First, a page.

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Using EIS and VCTs to meet your clients’ needs

Introduced by the government in the 1990s to encourage growth investment into small and medium-sized businesses (SMEs), the Enterprise Investment Scheme (EIS) and Venture Capital Trusts (VCTs) can support investors’ financial planning needs in different ways.

 

To attract investment into SMEs, which is important for the UK’s future economic prosperity, EIS and VCTs come with some significant tax breaks. Both can offer low correlation to mainstream capital markets and, given the relatively recent caps on annual pension contributions, both can help investors save tax-efficiently for their retirement alongside pension contribution allowances.

 

VCT key features

 

VCTs are publicly-listed companies and investors hold shares in the trust itself, providing up to 30% annual income tax relief on a maximum investment of £200,000. To maintain the relief, shares must be held for a minimum of five years but can be held for much longer.

 

Alongside potential growth, other key benefits include tax-free capital gains and dividends. These tax-free dividends often attract investors who, whilst potentially benefitting from upfront income tax relief, are also looking for income over the life of the investment. Reflecting their growing popularity, 2018-19 recorded the second largest VCT fundraise to date, at £731 million.

 

EIS key features

 

Unlike VCTs, an EIS investment is made directly into unquoted trading companies – whether a single company or a portfolio of companies managed by an investment manager like Puma Investments. There are numerous tax incentives for taking the risk associated with investing into these businesses, including up to 30% income tax relief (on up to £1 million in any tax year or £2 million if anything above £1 million is in ‘knowledge intensive’ investments). Other tax incentives include 100% capital gains tax (CGT) deferral for the life of the investment, Business Relief qualification giving 100% inheritance tax (IHT) relief, tax-free growth on any gain, and loss relief where any loss made on EIS shares can potentially be offset against capital gains or income.  

 

Investments need to be held for a minimum of three years, but it could take four or five years to be fully invested into each of the companies. As EIS investments aren’t tradeable or readily realisable, investors should be comfortable with a long-term investment horizon to enable time to invest and achieve potential growth. And as EIS doesn’t offer tax-free dividends, investments focus on generating long-term growth rather than delivering a regular yield.

 

Scenarios to meet investment needs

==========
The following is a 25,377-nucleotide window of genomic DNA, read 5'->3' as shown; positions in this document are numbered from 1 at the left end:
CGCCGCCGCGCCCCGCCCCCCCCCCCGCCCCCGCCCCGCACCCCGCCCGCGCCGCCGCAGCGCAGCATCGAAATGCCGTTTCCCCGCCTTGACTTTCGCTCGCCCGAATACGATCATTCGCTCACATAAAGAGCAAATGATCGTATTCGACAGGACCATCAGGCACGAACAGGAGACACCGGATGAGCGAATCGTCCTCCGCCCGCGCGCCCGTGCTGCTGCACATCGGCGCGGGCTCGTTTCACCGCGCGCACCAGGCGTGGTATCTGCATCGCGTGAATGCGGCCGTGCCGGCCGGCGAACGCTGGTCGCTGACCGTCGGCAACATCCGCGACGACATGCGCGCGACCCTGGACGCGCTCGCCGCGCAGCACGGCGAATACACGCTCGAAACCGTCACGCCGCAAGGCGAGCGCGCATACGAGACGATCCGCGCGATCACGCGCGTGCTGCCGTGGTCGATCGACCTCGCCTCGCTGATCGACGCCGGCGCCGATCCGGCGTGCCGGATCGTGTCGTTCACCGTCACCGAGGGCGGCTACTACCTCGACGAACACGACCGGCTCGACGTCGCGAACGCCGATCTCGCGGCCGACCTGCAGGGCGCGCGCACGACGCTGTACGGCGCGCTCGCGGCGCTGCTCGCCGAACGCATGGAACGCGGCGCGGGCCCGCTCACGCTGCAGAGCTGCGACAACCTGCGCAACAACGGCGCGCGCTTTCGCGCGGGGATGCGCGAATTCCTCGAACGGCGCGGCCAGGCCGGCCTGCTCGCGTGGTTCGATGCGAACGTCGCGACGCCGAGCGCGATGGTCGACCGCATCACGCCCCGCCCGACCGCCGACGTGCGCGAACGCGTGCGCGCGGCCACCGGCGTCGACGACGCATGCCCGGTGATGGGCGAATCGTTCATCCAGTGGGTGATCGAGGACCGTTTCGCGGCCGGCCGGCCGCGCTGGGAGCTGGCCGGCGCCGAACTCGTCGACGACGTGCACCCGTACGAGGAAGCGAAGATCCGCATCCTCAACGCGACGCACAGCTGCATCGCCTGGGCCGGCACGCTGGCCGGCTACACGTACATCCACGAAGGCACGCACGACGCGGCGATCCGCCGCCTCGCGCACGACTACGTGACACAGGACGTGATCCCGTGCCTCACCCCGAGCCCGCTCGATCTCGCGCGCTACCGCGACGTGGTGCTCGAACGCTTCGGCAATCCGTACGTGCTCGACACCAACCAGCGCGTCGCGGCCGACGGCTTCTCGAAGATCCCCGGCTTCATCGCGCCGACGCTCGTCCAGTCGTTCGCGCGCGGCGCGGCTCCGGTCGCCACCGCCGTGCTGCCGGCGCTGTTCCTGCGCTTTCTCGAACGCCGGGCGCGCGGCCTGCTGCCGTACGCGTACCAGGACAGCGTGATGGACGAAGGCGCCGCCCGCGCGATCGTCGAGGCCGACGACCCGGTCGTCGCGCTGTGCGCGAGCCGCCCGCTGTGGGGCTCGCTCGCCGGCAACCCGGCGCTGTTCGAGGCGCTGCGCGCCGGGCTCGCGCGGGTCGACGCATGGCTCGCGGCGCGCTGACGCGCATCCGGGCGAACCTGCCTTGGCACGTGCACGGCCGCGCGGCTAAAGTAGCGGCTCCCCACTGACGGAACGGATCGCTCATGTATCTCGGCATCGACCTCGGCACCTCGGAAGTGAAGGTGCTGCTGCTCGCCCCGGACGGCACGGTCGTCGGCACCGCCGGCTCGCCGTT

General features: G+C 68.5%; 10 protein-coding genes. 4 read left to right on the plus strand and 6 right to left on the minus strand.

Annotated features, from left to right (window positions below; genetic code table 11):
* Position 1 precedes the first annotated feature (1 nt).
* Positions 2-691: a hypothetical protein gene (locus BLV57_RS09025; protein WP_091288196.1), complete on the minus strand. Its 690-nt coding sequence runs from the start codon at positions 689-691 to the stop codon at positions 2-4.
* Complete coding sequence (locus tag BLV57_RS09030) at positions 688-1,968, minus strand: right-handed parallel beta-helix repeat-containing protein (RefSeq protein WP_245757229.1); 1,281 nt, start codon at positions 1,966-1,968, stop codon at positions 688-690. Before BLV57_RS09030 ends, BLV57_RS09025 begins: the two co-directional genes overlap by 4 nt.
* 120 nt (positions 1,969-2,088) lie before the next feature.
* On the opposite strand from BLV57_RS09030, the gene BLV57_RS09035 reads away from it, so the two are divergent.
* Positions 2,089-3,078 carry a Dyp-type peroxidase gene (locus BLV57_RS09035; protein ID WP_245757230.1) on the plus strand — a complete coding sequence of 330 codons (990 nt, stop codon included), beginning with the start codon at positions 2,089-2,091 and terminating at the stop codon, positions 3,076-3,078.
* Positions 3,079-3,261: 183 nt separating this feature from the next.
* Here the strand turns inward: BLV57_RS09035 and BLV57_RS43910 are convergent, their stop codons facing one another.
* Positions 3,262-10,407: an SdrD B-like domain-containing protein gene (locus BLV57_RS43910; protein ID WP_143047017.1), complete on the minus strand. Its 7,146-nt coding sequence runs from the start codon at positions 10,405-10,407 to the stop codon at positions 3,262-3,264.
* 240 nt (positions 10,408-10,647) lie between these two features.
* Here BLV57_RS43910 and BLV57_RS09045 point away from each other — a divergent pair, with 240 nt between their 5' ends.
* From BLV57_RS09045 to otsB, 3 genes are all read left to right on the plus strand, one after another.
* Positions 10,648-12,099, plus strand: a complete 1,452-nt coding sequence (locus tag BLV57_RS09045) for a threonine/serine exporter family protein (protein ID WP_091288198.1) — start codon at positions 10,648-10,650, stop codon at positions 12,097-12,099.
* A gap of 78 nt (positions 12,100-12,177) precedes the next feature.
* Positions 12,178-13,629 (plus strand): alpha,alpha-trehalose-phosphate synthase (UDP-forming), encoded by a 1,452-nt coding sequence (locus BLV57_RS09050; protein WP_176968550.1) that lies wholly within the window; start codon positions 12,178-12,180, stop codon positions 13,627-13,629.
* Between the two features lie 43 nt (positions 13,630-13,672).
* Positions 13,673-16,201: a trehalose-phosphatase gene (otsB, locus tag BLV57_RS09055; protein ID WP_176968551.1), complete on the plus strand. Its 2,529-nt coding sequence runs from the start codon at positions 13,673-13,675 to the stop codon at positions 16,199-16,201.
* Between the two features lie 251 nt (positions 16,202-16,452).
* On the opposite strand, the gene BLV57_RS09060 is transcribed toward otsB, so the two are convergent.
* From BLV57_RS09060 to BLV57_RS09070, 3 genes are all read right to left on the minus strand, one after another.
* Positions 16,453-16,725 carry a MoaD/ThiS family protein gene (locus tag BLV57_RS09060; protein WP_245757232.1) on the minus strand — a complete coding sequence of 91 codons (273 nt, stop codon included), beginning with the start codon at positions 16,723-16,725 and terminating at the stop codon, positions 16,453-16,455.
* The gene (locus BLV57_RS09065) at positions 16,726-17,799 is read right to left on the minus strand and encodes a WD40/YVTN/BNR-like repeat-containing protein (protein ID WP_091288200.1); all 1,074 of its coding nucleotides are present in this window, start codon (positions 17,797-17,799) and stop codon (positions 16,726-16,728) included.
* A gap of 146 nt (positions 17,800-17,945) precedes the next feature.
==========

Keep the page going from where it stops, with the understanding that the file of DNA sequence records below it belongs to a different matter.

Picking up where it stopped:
Investing into EIS and VCTs can solve a range of investment scenarios. This includes: using EIS to diversify investment into private companies or defer capital gains tax on the sale of property or shares; using a VCT to achieve regular tax-free income; or using income tax relief from either to extract profit from a business tax-efficiently. For instance, a company owner wishing to realise a £100,000 dividend incurring 32.5% tax could invest the dividend into a VCT, which can deliver up to 30% tax relief to help offset this tax liability.

 

As inheritance tax is often considered by older clients also drawing down from a pension, the combined income tax and inheritance tax benefits of EIS can make it an attractive proposition for the right investor.

 

Target investment criteria

 

The new regulatory landscape for EIS and VCTs means investors can access higher-growth companies and support the SME backbone of the UK economy whilst benefitting from valuable tax reliefs and investments that can produce attractive growth or returns.

 

However, growth-focused investing requires effective risk management. It's important to be able to assess the types of companies that qualify for EIS and VCT investment, know what managers look for and recognise investment criteria that helps mitigate risk. For instance, consider how closely an investment manager works with the companies in which they invest, how diversified their investments are, how they manage risk effectively and whether they work to de-risk by investing in scale-up companies versus start-ups.

 

 

 1. Provided that at least £1 million is invested in ‘knowledge intensive’ companies. Please note: this is a high-level summary and not all VCT/EIS investments will have the characteristics set out above. Tax reliefs depend on the individual investor’s circumstances and may be subject to change.